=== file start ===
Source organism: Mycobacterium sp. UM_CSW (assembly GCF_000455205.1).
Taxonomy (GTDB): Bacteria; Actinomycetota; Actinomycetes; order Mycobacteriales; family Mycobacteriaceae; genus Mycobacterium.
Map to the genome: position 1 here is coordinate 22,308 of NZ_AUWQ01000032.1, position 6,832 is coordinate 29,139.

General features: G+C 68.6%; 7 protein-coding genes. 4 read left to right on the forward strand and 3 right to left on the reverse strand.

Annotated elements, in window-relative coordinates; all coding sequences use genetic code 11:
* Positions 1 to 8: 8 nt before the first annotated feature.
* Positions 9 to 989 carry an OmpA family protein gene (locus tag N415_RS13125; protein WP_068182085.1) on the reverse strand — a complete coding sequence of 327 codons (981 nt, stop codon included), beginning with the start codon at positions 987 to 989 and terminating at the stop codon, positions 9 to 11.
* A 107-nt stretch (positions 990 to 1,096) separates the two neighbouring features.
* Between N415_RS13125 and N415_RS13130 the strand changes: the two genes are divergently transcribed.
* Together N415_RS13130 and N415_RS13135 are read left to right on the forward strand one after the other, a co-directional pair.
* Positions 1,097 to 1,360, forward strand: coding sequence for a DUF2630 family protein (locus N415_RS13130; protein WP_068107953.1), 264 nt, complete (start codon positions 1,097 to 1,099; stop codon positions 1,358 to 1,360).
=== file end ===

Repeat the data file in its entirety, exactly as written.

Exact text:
Source organism: Mycobacterium sp. UM_CSW (assembly GCF_000455205.1).
Taxonomy (GTDB): Bacteria; Actinomycetota; Actinomycetes; order Mycobacteriales; family Mycobacteriaceae; genus Mycobacterium.
Map to the genome: position 1 here is coordinate 22,308 of NZ_AUWQ01000032.1, position 6,832 is coordinate 29,139.

General features: G+C 68.6%; 7 protein-coding genes. 4 read left to right on the forward strand and 3 right to left on the reverse strand.

Annotated elements, in window-relative coordinates; all coding sequences use genetic code 11:
* Positions 1 to 8: 8 nt before the first annotated feature.
* Positions 9 to 989 carry an OmpA family protein gene (locus tag N415_RS13125; protein WP_068182085.1) on the reverse strand — a complete coding sequence of 327 codons (981 nt, stop codon included), beginning with the start codon at positions 987 to 989 and terminating at the stop codon, positions 9 to 11.
* A 107-nt stretch (positions 990 to 1,096) separates the two neighbouring features.
* Between N415_RS13125 and N415_RS13130 the strand changes: the two genes are divergently transcribed.
* Together N415_RS13130 and N415_RS13135 are read left to right on the forward strand one after the other, a co-directional pair.
* Positions 1,097 to 1,360, forward strand: coding sequence for a DUF2630 family protein (locus N415_RS13130; protein WP_068107953.1), 264 nt, complete (start codon positions 1,097 to 1,099; stop codon positions 1,358 to 1,360).